We decided to register a company and productize our ‘SMS based vehicle locating’ idea. We started building a customer facing mobile app and website for the service. We initially fixed on the name ‘EasyAuto’ but realized that a similar offering had tried and failed in Bangalore couple of years back. We finally ended up registering the domain ‘findauto.in’ and a partnership firm ‘Smart Transit Services‘ (me and my friend & co-founder Venki as partners). WebOpx, a design startup from our college, designed the ‘findauto’ logo for us.
My classmate Rajath Thomson created the following really nice and short explainer/promo video for us:
In preparation of our launch, we started traveling all around Trivandrum in our bikes talking to rickshaw drivers and ‘onboarding’ interested drivers on our platform. We managed to sign up about 250 drivers.
We knew that our product adoption suffered from a chicken-egg problem. For drivers to be active in the platform, they need frequent trips. For customers to use the platform, they need to get connected to drivers when they make a request.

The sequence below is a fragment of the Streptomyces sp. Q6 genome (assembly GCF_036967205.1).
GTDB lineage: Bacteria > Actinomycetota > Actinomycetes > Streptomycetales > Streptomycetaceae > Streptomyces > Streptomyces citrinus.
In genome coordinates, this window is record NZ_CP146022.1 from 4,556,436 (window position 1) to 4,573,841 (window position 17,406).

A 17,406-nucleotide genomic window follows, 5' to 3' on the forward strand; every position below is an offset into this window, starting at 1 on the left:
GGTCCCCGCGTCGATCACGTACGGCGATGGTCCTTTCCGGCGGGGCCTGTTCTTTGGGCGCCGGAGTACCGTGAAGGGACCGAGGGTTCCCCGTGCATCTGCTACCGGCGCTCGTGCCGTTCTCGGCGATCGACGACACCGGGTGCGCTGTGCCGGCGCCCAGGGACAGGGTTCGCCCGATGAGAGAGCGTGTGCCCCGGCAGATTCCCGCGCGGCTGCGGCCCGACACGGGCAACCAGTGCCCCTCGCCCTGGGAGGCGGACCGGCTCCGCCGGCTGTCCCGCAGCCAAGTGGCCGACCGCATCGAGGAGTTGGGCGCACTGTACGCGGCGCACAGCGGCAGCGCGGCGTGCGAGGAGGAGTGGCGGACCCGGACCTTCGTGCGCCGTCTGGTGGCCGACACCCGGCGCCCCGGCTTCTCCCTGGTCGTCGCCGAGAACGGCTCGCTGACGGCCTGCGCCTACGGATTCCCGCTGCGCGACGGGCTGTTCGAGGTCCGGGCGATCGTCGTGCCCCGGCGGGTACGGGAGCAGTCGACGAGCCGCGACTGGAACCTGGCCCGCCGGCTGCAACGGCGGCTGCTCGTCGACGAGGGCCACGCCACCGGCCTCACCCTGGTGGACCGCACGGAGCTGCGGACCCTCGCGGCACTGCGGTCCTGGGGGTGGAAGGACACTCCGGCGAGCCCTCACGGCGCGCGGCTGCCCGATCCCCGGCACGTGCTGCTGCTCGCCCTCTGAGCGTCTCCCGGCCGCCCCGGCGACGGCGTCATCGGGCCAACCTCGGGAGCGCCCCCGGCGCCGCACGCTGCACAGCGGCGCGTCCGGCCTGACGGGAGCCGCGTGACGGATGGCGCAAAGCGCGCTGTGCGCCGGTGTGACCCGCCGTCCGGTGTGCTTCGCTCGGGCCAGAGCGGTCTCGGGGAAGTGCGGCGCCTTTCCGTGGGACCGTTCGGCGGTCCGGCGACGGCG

To jump-start the system, we came up with an idea – a full blown public launch function with media coverage. We will get a surge of customer trip requests which will engage the 250 drivers signed up with us. That will start a virtuous cycle which pulls in more drivers and customers as it goes.
We started reaching out to a lot of celebrities to participate in our function. There were many turn downs initially. However, with the help of a few contacts we managed to get Dr. G. Madhavan Nair (Former Chairman, ISRO) and Shri. Maniyanpilla Raju (popular film actor) to be our Chief Guests. I’ll always be indebted to their kindness.
We booked a hall at Press Club in Trivandrum, where top political or celebrity figures usually address the Press.
We got Syam Annan, who used to run a photocopy center near our college and drive auto-rickshaws part-time to volunteer for a real-time demo of service at the launch function. We also got senior members of the IEEE Kerala Section fraternity to participate in the function. The launch went smoothly.
Post Launch Reception
Our plans seemed to be working initially. A lot of newspapers and websites covered our launch story. We started getting many requests for trips from customers.
However, we found that our drivers were not responding to those customer requests. In the spirit of doing things that don’t scale initially, we started manually calling drivers and trying to connect them to nearby trips. We also released a quick update to our service through which drivers didn’t need to reply via SMS, but could simply give a missed call to our number to show their willingness to accept a trip.